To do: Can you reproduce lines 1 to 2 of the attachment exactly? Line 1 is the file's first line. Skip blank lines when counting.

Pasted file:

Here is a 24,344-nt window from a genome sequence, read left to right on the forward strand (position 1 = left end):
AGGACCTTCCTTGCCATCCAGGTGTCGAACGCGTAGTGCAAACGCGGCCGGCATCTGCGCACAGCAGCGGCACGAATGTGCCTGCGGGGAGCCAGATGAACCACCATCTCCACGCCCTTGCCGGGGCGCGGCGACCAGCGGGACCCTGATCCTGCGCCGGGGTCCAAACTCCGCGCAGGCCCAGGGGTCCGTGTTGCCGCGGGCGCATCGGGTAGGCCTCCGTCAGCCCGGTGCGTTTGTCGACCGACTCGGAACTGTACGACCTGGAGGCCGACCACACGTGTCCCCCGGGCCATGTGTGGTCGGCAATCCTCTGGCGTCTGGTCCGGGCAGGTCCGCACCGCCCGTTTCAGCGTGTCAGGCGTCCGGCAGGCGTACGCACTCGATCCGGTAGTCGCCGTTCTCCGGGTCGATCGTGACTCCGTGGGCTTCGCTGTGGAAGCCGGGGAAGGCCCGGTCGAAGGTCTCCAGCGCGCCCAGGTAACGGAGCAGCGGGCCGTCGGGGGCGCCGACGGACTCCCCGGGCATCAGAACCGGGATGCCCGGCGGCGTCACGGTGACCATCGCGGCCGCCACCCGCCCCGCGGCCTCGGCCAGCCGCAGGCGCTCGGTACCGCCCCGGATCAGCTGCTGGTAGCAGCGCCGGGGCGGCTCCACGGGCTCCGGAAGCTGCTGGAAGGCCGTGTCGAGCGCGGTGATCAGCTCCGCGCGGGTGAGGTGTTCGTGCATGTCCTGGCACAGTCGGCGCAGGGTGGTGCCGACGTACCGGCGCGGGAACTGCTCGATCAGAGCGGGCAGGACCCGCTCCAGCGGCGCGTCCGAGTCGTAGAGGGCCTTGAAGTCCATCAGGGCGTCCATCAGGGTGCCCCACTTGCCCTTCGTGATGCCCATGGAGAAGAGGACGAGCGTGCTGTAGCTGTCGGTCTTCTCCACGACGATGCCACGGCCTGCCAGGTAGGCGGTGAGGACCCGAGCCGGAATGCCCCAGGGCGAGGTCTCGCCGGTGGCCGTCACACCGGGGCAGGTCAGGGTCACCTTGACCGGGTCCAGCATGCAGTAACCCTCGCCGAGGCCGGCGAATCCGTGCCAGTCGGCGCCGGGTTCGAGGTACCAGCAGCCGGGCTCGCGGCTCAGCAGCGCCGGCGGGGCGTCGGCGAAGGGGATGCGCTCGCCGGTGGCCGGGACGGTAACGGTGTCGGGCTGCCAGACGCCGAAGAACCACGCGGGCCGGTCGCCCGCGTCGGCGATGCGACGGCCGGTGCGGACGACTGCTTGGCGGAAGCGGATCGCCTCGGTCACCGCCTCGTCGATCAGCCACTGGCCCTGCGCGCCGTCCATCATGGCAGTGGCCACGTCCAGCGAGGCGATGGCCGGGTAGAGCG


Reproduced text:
Here is a 24,344-nt window from a genome sequence, read left to right on the forward strand (position 1 = left end):
AGGACCTTCCTTGCCATCCAGGTGTCGAACGCGTAGTGCAAACGCGGCCGGCATCTGCGCACAGCAGCGGCACGAATGTGCCTGCGGGGAGCCAGATGAACCACCATCTCCACGCCCTTGCCGGGGCGCGGCGACCAGCGGGACCCTGATCCTGCGCCGGGGTCCAAACTCCGCGCAGGCCCAGGGGTCCGTGTTGCCGCGGGCGCATCGGGTAGGCCTCCGTCAGCCCGGTGCGTTTGTCGACCGACTCGGAACTGTACGACCTGGAGGCCGACCACACGTGTCCCCCGGGCCATGTGTGGTCGGCAATCCTCTGGCGTCTGGTCCGGGCAGGTCCGCACCGCCCGTTTCAGCGTGTCAGGCGTCCGGCAGGCGTACGCACTCGATCCGGTAGTCGCCGTTCTCCGGGTCGATCGTGACTCCGTGGGCTTCGCTGTGGAAGCCGGGGAAGGCCCGGTCGAAGGTCTCCAGCGCGCCCAGGTAACGGAGCAGCGGGCCGTCGGGGGCGCCGACGGACTCCCCGGGCATCAGAACCGGGATGCCCGGCGGCGTCACGGTGACCATCGCGGCCGCCACCCGCCCCGCGGCCTCGGCCAGCCGCAGGCGCTCGGTACCGCCCCGGATCAGCTGCTGGTAGCAGCGCCGGGGCGGCTCCACGGGCTCCGGAAGCTGCTGGAAGGCCGTGTCGAGCGCGGTGATCAGCTCCGCGCGGGTGAGGTGTTCGTGCATGTCCTGGCACAGTCGGCGCAGGGTGGTGCCGACGTACCGGCGCGGGAACTGCTCGATCAGAGCGGGCAGGACCCGCTCCAGCGGCGCGTCCGAGTCGTAGAGGGCCTTGAAGTCCATCAGGGCGTCCATCAGGGTGCCCCACTTGCCCTTCGTGATGCCCATGGAGAAGAGGACGAGCGTGCTGTAGCTGTCGGTCTTCTCCACGACGATGCCACGGCCTGCCAGGTAGGCGGTGAGGACCCGAGCCGGAATGCCCCAGGGCGAGGTCTCGCCGGTGGCCGTCACACCGGGGCAGGTCAGGGTCACCTTGACCGGGTCCAGCATGCAGTAACCCTCGCCGAGGCCGGCGAATCCGTGCCAGTCGGCGCCGGGTTCGAGGTACCAGCAGCCGGGCTCGCGGCTCAGCAGCGCCGGCGGGGCGTCGGCGAAGGGGATGCGCTCGCCGGTGGCCGGGACGGTAACGGTGTCGGGCTGCCAGACGCCGAAGAACCACGCGGGCCGGTCGCCCGCGTCGGCGATGCGACGGCCGGTGCGGACGACTGCTTGGCGGAAGCGGATCGCCTCGGTCACCGCCTCGTCGATCAGCCACTGGCCCTGCGCGCCGTCCATCATGGCAGTGGCCACGTCCAGCGAGGCGATGGCCGGGTAGAGCG